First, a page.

Aquaculture in the Nordic countries is dominated by salmonid (Salmonidae spp) species such as rainbow trout and Atlantic salmon. However, high mortality of fish before slaughter is a serious threat to the financial and sustainability of the fish farming industry, and also comprises a significant fish health and welfare challenge. Fish mortalities often occur during stressful handling events like grading, parasite treatment, and transportation, but the specific reasons behind these deaths are unclear. However, a growing body of evidence indicates that cardiac rupture is the cause of death in many fish. Indeed, salmonid fishes can develop a range of cardiovascular diseases that affect both the heart and blood vessels. For instance, farmed salmonids are reported to have a high prevalence of coronary arteriosclerosis1, which may constrain blood flow to the heart, making it less resilient to handle stress. The implications of impaired cardiac function due to arteriosclerosis are supported by data from laboratory studies showing that rainbow trout (Oncorhynchus mykiss) with experimentally occluded coronaries display reduced cardiac and aerobic metabolic capacities as well as warming and hypoxia tolerance2. Unfortunately, there are currently no effective screening tools for monitoring cardiovascular health to early detect heart diseases in salmonids. In human medicine, electrocardiogram (ECG) analyses are widely used for screening and diagnosing various cardiac pathologies, but this has so far not been widely applied in fish. The present study was designed to comprehensively evaluate the suitability of ECG recordings as a screening tool for heart disease in salmonid fish. Specifically, we mapped abnormalities in the ECG following experimentally induced myocardial ischemia in rainbow trout with surgically ligated coronaries.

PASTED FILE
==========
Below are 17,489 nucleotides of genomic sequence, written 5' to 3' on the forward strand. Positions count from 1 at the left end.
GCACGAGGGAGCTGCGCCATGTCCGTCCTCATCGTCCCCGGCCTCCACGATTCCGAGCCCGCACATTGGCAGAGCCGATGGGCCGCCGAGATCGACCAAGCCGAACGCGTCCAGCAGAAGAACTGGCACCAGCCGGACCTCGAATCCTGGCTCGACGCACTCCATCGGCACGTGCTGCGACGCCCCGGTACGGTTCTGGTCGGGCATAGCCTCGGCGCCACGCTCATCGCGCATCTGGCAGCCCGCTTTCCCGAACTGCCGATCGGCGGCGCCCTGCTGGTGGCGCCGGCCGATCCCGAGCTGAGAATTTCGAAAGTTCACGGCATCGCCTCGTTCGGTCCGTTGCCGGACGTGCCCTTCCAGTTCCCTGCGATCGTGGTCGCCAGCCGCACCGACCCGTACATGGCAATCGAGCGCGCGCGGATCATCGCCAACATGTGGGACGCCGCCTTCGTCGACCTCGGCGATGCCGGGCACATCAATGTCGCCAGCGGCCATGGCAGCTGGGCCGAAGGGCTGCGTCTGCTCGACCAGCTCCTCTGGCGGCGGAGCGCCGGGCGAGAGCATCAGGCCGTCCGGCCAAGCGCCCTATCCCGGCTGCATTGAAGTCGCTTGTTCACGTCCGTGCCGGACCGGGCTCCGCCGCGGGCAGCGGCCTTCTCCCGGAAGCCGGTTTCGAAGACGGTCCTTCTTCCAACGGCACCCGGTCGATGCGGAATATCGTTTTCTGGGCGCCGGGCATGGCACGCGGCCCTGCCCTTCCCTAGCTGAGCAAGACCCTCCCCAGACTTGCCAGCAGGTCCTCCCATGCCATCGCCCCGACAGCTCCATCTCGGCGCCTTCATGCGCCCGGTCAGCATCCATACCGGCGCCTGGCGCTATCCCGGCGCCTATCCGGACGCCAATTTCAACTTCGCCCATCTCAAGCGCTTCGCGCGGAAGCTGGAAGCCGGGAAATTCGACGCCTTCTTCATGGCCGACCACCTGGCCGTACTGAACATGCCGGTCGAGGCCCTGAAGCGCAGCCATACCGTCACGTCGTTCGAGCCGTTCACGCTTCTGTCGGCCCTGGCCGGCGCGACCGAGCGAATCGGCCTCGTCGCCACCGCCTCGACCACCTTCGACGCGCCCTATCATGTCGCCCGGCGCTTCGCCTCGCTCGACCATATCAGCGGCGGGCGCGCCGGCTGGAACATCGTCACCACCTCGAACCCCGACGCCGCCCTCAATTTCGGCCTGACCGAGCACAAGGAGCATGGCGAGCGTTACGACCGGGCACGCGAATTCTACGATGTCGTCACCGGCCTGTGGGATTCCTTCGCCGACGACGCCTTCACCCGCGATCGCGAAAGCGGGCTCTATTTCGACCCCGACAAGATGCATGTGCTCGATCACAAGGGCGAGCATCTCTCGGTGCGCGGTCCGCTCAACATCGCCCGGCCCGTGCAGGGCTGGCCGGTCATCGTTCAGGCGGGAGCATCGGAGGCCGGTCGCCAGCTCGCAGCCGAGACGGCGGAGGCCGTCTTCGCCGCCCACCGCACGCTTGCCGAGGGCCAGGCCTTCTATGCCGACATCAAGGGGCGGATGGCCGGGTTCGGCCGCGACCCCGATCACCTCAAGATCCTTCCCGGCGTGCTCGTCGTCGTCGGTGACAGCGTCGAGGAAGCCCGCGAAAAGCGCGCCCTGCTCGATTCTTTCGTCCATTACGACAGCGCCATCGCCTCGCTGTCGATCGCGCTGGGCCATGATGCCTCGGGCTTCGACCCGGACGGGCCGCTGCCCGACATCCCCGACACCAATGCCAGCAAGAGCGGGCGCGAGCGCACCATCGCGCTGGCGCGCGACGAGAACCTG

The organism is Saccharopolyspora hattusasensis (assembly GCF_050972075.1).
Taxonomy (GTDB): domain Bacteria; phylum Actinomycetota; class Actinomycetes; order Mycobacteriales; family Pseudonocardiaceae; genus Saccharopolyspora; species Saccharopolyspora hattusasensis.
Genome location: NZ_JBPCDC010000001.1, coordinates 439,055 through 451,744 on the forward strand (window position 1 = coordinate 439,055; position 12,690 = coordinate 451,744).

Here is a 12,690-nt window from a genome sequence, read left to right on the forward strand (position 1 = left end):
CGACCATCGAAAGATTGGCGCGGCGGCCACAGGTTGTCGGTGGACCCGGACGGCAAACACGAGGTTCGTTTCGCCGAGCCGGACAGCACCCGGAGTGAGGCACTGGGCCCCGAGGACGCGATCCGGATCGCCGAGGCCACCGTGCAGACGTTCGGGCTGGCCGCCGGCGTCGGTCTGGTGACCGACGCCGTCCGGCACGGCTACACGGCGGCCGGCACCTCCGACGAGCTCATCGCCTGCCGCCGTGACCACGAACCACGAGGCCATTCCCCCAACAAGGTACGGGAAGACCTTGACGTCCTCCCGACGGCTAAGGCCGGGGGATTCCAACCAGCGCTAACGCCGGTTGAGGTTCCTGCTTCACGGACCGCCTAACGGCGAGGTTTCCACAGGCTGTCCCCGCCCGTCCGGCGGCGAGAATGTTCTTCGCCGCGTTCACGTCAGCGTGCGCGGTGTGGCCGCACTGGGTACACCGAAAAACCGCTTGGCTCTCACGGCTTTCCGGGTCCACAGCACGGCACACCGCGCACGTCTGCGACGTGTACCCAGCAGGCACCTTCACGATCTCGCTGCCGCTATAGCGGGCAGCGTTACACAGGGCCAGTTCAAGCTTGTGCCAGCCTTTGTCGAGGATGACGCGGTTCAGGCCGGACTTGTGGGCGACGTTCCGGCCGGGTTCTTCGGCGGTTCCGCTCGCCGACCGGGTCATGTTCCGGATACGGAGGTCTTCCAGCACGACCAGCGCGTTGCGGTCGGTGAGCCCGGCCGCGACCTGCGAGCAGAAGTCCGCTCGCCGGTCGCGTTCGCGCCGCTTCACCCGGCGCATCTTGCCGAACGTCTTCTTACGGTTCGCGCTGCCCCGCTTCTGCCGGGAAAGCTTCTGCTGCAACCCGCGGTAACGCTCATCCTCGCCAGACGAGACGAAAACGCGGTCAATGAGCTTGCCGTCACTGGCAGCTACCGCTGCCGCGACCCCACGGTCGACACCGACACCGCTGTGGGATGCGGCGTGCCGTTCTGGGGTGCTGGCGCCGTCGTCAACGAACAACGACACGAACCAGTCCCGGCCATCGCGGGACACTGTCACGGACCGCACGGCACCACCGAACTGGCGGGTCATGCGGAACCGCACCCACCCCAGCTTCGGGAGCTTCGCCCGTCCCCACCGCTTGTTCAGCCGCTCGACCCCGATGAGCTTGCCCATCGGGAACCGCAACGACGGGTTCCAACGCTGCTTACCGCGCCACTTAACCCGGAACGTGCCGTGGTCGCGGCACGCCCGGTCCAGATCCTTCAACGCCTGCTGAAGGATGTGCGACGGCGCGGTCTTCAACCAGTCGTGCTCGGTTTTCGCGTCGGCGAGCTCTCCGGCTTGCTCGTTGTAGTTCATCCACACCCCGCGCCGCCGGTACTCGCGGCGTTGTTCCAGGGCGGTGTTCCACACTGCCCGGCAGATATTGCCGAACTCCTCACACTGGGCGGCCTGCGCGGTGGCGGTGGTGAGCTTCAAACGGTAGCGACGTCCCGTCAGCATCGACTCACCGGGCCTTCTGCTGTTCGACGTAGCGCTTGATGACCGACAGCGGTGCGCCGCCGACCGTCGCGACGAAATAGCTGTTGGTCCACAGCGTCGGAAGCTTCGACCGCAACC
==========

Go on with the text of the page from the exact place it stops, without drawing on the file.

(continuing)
Material and methods
Fish were anesthetized in freshwater (10°C) containing buffered MS-222 and custom-made ECG electrodes were implanted subcutaneously. One experimental group (coronary ligated) had the main coronary artery occluded permanently by using a silk suture to induce myocardial ischemia, while a second group (sham operated) was treated identically except that the coronary artery was only exposed but not ligated. Experiments were performed on both anaesthetized and unanesthetized fish. Provocation maneuvers were also used to experimentally elevate the fish’s heart rate (i.e., atropine injection and chasing stress) in ordered to increase the sensitivity for detecting any cardiac abnormalities. After the experiments, all fish were euthanized and the heart was removed and histologically examined to link cardiac electrophysiological properties with heart morphology and pathology.
Results and Discussion
At necropsy, the coronary ligated fish had comparatively pale hearts relative to the vivid red hearts of sham operated fish. While all sham operated fish survived, there was only a 55% survival rate among the coronary ligated fish at 10 days post-surgery. Four out of five deceased fish showed signs of blood accumulation in the pericardial sac of the heart (hemopericardium) at necropsy, and this was likely due to atrial/ventricular rupture. Indeed, one of the coronary ligated fish displayed signs of ventricular aneurysm, which may be an underlying cause of cardiac rupture. Coronary ligation significantly affected ECG characteristics in both anesthetized and non-anesthetized fish. Abnormalities in the QRS morphology, which represents ventricle depolarization, included a loss of QRS voltage and prolonged QRS duration as a consequence of myocardial ischemia. The loss of QRS voltage suggests extensive myocardial injury leading to a loss of viable myocardium mass 3, while the prolonged QRS complex duration has been linked to an increased risk of ventricular arrhythmias in humans. In addition, the coronary ligated fish showed atrioventricular (AV) conduction delays, which manifested as 1st and 2nd-degree AV blocks. The 2nd degree AV block typically occured at high heart rates (Fig. 1).
We show that ECG analyses of both anaesthetized and unanaesthetised fish have the potential to be used for screening and diagnosis cardiac diseases in salmonid fish. Our intention is now to apply this technique under farming conditions as a quick and non-lethal screening tool to predict and reduce the risk of mortality from heart disease in farmed salmonids.
1. Brijs, J. et al. Prevalence and severity of cardiac abnormalities and arteriosclerosis in farmed rainbow trout (Oncorhynchus mykiss). Aquaculture 526, 735417 (2020).
2. Morgenroth, D. et al. Coronary blood flow influences tolerance to environmental extremes in fish. J. Exp. Biol. jeb.239970 (2021).
3. Zena, L. A. et al. It takes time to heal a broken heart: ventricular plasticity improves heart performance after myocardial infarction in rainbow trout, Oncorhynchus mykiss . J. Exp. Biol. 224, (2021).
4. Wallbom, N. et al. Increased reliance on coronary perfusion for cardiorespiratory performance in seawater-acclimated rainbow trout. J. Exp. Biol. 1–11 (2023).